Frost cuts Lehman's lead in Mauritius

12/10/2011 1:33:49 PM
 Tom Lehman   (Getty Images)
Tom Lehman (Getty Images)

Tom Lehman will take a two stroke advantage over David Frost into the final round of the MCB Tour Championship in Mauritius after recovering from a scare around the turn to card a four under par 68.

The 1996 Open Champion had gone 26 holes without dropping a shot at Constance Belle Mare Plage before back-to-back bogeys on the ninth and tenth holes threatened to derail his bid for a victory on his debut in a regular European Senior Tour event.

However, after a steadying par on the 11th hole the 2006 United States Ryder Cup Captain roared back with a hat-trick of birdies on the 12th, 13th and 14th holes.

That run restored his three stroke overnight lead but South African Frost birdied the last hole, compared to Lehman’s par, to shave a shot off the American’s advantage following a 67.

Lehman is 11 under par for the Senior Tour’s season finale but will face some stiff competition from Frost, who won the Mauritius Commercial Bank Open at the same venue 12 months ago.

“I was disappointed I didn’t birdie the last hole,” said Lehman. “Frosty is playing pretty well but I am too. I’m not happy about birdieing 18 but I’m happy at where I’m at.

“I got unlucky on the ninth when I had a good tee shot but a brutal lie. I hit it over the green then made a dumb club selection on the tenth and made a bogey from 110 yards there. So there’s two holes in a row with sand wedges in my hand where I made bogey.

“I was pretty annoyed but then I got the thing going in the right direction. That’s what happens when you are mad at yourself – you go out and make some birdies.

“My goal was to play the last seven holes four under par and I did it in three. But I feel good going into tomorrow.”

Frost dropped his only shot of the day on the ninth hole and remains firmly in contention for a unique Senior Tour double of winning two events at the same venue in the same season.

“We both played good golf all the way round and both made a simple mistake on the ninth,” said Frost. “Tom then looked like making four on the last and I looked like making five after I decided to lay up, so he would have had a four shot lead. Instead I made birdie and he didn’t so the momentum goes the other way but there are 18 holes to go. It’s nice to have it a bit closer and tomorrow should be fun.”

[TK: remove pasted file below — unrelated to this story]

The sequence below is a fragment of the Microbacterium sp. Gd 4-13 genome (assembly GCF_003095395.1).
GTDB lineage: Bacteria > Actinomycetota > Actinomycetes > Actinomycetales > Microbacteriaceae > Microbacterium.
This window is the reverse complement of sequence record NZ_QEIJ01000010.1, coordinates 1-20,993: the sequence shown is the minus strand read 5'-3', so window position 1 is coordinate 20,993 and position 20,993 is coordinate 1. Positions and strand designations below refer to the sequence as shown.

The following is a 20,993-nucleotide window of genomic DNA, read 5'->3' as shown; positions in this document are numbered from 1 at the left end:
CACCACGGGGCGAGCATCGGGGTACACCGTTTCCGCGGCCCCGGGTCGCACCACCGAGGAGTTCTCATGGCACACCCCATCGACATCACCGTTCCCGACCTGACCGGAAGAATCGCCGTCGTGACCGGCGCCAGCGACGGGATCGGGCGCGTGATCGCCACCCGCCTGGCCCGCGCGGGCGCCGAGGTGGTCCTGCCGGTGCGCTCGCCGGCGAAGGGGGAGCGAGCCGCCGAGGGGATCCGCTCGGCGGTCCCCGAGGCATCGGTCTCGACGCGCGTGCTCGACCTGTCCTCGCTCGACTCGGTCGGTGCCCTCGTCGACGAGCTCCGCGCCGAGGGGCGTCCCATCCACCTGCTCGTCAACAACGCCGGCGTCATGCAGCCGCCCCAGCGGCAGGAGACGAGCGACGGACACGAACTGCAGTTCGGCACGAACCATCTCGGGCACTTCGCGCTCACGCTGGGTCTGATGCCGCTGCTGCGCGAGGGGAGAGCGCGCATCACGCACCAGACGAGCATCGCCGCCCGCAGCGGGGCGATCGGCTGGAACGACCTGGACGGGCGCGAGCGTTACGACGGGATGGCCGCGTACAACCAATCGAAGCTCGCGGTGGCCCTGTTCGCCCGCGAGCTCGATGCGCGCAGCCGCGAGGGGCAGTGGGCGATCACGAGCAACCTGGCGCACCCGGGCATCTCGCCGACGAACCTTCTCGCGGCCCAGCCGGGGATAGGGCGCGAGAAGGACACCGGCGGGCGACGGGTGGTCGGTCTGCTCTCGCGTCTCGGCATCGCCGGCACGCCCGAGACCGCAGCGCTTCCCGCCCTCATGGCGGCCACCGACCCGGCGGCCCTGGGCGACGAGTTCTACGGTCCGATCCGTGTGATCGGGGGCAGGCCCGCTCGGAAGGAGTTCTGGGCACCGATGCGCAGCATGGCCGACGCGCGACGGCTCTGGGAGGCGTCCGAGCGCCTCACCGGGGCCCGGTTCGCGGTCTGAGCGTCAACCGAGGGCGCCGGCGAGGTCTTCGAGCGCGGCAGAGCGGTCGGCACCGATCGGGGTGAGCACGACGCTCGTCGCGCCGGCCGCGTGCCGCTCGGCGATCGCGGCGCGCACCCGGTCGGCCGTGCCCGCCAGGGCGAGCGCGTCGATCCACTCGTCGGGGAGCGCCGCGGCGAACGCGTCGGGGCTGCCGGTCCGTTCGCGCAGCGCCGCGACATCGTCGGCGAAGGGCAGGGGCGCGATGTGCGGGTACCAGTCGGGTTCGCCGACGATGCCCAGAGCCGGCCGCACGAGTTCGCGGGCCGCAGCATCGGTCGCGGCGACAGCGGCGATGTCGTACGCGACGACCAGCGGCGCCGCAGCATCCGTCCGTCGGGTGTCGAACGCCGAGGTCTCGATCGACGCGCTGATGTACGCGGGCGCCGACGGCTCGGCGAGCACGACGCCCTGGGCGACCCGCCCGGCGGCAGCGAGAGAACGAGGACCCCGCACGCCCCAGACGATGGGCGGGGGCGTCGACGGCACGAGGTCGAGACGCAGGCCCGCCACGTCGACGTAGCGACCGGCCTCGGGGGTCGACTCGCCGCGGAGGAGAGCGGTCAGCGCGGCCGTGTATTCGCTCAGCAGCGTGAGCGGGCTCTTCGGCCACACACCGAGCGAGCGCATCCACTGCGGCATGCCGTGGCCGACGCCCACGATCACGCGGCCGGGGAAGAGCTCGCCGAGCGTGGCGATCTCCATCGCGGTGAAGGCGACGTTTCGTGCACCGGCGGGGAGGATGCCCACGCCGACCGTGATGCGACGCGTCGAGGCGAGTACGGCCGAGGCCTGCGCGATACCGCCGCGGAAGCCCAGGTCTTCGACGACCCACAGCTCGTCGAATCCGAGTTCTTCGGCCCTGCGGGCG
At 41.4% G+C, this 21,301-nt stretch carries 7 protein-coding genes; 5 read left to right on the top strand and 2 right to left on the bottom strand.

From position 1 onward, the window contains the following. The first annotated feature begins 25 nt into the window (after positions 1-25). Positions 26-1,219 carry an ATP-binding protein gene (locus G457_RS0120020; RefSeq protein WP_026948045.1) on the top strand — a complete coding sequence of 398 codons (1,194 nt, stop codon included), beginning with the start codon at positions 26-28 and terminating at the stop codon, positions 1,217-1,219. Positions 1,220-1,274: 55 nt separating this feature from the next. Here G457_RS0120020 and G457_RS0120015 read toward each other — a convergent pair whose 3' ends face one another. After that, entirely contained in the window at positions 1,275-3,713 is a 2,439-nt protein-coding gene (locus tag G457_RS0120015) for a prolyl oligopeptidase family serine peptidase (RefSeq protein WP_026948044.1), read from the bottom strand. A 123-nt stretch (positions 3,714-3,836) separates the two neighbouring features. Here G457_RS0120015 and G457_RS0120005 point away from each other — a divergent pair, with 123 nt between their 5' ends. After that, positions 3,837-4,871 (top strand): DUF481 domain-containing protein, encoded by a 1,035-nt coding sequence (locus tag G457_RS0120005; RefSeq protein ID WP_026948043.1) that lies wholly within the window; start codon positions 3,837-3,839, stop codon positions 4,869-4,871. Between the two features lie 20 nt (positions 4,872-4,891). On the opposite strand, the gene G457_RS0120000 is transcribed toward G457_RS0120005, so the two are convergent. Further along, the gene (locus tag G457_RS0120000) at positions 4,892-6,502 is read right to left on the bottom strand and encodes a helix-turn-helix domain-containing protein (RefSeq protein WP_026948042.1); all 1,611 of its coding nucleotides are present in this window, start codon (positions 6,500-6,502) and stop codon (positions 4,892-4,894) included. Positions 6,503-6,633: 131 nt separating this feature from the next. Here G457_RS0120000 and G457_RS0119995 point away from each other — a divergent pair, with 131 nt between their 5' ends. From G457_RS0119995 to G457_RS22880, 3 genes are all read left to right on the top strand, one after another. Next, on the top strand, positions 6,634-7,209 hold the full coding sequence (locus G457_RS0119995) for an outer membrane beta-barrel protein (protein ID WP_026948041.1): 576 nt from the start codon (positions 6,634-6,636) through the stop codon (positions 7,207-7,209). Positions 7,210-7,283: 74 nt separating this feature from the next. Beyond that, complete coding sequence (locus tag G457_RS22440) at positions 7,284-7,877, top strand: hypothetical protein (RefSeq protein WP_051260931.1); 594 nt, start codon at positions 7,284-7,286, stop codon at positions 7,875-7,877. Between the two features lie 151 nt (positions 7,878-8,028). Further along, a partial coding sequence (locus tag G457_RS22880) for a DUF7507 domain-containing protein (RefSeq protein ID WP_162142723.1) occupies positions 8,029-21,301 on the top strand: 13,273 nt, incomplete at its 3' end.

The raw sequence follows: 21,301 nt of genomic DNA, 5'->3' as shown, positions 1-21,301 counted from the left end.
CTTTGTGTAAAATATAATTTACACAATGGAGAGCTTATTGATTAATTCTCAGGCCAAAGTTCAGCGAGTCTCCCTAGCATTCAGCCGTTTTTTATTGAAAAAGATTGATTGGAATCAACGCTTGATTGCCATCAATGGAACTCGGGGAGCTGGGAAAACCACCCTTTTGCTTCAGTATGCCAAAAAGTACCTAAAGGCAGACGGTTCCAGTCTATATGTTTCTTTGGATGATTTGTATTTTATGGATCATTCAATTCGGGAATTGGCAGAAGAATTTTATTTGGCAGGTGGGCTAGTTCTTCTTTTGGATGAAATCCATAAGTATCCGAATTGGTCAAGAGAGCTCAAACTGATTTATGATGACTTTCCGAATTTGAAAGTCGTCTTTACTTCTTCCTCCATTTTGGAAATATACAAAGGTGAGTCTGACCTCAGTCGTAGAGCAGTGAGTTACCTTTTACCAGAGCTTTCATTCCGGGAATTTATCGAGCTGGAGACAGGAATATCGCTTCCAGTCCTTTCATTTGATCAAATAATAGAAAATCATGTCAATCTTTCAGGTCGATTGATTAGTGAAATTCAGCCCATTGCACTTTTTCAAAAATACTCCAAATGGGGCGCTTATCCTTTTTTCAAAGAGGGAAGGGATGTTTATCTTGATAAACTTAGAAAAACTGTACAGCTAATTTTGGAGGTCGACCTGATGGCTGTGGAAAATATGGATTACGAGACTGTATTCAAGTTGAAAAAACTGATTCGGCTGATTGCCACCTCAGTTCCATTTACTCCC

It looks like being a two-horse race for the title between Lehman and Frost, with Englishman Gary Wolstenholme six shots off the pace in third position following a bogey-free 69.

While US Champions Tour Number One Lehman continued his fine form, it was also a good day for the leading two players on the Senior Tour Order of Merit, as Peter Fowler and Barry Lane produced much improved performances to ensure the battle for the John Jacobs Trophy goes right to the wire.

Both players had struggled in their opening rounds but carded four under par second rounds of 68 to move up the leaderboard, setting up an intriguing final day of the 2011 season.

Australian Fowler has a €25,569 over Lane in the Order of Merit and is currently two shots ahead of the Englishman in a share of sixth position on three under par.

“I worked on a few things after my round yesterday and got things organised and the thought processes working,” said Fowler. “It was good today, especially not to drop any shots.

“I’ve been pleased with my consistency this year and it would be great to finish this event well too.  I’ve had a lot of rounds with no bogeys and this was another.”

Lane had struggled with heat exhaustion during the opening round but after investing in a new outfit to help him keep cooler, the former Ryder Cup player posted a four under par 68 despite finding the water on the ninth.

“I was so bad yesterday I thought I was going to be sick on the 17th when I sipped some water so I bought a cotton outfit and a new hat and wore a wet towel round my neck to keep cool,” said Lane.

“I felt much better today and that round means I still have a chance. If I can shoot 63 tomorrow you never know.”